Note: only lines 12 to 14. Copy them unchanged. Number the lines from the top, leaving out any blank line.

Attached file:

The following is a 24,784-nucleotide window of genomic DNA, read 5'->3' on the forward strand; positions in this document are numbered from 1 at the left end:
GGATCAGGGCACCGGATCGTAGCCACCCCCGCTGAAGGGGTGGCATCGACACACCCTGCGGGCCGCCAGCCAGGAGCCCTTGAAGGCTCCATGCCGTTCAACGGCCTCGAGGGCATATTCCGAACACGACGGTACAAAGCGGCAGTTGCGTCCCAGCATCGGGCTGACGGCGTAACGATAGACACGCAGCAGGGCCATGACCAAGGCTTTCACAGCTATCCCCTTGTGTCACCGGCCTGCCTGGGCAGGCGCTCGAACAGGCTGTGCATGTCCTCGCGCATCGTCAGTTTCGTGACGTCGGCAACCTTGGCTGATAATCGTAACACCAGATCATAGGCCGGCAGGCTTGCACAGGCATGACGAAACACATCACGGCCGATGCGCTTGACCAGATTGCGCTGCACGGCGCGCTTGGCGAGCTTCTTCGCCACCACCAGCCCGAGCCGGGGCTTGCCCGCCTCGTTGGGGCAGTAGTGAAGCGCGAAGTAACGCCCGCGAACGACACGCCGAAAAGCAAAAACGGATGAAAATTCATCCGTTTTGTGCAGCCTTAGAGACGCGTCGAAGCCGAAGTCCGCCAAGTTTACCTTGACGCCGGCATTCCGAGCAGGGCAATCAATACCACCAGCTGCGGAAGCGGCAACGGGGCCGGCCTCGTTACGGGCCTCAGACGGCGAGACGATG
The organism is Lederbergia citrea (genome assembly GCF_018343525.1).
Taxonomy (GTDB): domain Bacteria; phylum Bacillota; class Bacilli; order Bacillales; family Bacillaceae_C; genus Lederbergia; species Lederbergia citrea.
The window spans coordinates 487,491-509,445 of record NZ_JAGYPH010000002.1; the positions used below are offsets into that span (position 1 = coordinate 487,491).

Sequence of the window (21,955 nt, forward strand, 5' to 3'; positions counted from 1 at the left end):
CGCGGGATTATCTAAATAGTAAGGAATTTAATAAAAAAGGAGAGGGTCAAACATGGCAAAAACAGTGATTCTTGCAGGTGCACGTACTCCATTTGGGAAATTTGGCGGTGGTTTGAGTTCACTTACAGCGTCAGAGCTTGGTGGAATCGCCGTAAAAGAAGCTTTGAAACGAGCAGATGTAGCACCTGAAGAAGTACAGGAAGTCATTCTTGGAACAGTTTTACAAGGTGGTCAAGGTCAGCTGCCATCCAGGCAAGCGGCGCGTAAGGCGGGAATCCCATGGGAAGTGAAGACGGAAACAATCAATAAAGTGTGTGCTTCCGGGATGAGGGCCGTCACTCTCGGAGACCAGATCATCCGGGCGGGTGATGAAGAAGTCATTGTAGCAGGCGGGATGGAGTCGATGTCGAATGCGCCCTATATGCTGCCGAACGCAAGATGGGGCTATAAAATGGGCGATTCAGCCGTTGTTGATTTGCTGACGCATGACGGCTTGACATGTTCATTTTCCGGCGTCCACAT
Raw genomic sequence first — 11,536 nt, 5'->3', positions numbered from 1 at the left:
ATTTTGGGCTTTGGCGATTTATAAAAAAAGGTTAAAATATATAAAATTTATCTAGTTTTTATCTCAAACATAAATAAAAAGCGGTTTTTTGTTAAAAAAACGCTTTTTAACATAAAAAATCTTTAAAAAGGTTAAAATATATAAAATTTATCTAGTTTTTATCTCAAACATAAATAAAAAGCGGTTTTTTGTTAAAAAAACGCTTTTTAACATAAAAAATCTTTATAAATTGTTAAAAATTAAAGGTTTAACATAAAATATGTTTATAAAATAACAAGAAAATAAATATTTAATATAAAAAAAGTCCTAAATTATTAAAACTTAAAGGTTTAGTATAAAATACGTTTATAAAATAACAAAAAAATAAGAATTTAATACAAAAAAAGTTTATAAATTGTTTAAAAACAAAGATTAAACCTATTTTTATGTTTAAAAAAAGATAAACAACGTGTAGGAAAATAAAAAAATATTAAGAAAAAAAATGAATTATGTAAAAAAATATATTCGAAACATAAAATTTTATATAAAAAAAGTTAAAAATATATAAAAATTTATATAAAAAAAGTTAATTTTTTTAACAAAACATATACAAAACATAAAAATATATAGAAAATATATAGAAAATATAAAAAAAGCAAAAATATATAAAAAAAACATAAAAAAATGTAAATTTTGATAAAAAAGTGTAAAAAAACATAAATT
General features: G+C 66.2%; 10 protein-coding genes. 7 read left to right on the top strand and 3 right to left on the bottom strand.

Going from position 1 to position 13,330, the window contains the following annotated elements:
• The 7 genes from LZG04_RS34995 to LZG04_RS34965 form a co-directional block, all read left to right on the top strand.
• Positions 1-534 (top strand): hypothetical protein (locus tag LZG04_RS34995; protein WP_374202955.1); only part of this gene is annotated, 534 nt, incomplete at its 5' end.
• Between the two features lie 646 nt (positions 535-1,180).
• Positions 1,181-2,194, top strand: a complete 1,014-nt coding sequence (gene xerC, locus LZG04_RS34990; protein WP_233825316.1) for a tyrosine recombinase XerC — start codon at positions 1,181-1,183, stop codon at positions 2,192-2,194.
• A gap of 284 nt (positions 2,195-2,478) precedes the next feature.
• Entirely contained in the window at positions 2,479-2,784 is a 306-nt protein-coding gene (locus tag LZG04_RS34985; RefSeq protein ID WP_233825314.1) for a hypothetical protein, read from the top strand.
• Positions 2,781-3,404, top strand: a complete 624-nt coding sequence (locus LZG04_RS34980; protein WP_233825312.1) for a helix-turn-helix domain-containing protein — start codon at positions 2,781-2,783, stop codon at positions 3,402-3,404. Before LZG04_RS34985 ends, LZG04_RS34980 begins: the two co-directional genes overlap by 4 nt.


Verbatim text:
• The 7 genes from LZG04_RS34995 to LZG04_RS34965 form a co-directional block, all read left to right on the top strand.
• Positions 1-534 (top strand): hypothetical protein (locus tag LZG04_RS34995; protein WP_374202955.1); only part of this gene is annotated, 534 nt, incomplete at its 5' end.
• Between the two features lie 646 nt (positions 535-1,180).